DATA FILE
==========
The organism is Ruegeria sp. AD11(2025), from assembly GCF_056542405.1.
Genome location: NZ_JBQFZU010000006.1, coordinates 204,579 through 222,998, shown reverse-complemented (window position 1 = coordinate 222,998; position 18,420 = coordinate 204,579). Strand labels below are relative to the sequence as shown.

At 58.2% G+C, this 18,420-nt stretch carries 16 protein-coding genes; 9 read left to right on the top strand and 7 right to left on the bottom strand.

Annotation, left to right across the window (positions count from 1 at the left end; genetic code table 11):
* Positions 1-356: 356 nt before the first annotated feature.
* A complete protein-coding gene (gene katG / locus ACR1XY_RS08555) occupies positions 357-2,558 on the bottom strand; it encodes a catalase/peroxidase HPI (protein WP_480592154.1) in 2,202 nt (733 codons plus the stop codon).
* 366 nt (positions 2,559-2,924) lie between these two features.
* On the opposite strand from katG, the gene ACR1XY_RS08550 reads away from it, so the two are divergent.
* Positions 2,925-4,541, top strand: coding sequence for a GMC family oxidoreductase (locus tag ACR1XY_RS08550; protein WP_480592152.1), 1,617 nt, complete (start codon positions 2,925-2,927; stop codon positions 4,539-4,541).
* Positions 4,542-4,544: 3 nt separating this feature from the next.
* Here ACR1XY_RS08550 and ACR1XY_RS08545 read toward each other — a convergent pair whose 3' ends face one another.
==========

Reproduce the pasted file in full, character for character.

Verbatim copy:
The organism is Ruegeria sp. AD11(2025), from assembly GCF_056542405.1.
Genome location: NZ_JBQFZU010000006.1, coordinates 204,579 through 222,998, shown reverse-complemented (window position 1 = coordinate 222,998; position 18,420 = coordinate 204,579). Strand labels below are relative to the sequence as shown.

At 58.2% G+C, this 18,420-nt stretch carries 16 protein-coding genes; 9 read left to right on the top strand and 7 right to left on the bottom strand.

Annotation, left to right across the window (positions count from 1 at the left end; genetic code table 11):
* Positions 1-356: 356 nt before the first annotated feature.
* A complete protein-coding gene (gene katG / locus ACR1XY_RS08555) occupies positions 357-2,558 on the bottom strand; it encodes a catalase/peroxidase HPI (protein WP_480592154.1) in 2,202 nt (733 codons plus the stop codon).
* 366 nt (positions 2,559-2,924) lie between these two features.
* On the opposite strand from katG, the gene ACR1XY_RS08550 reads away from it, so the two are divergent.
* Positions 2,925-4,541, top strand: coding sequence for a GMC family oxidoreductase (locus tag ACR1XY_RS08550; protein WP_480592152.1), 1,617 nt, complete (start codon positions 2,925-2,927; stop codon positions 4,539-4,541).
* Positions 4,542-4,544: 3 nt separating this feature from the next.
* Here ACR1XY_RS08550 and ACR1XY_RS08545 read toward each other — a convergent pair whose 3' ends face one another.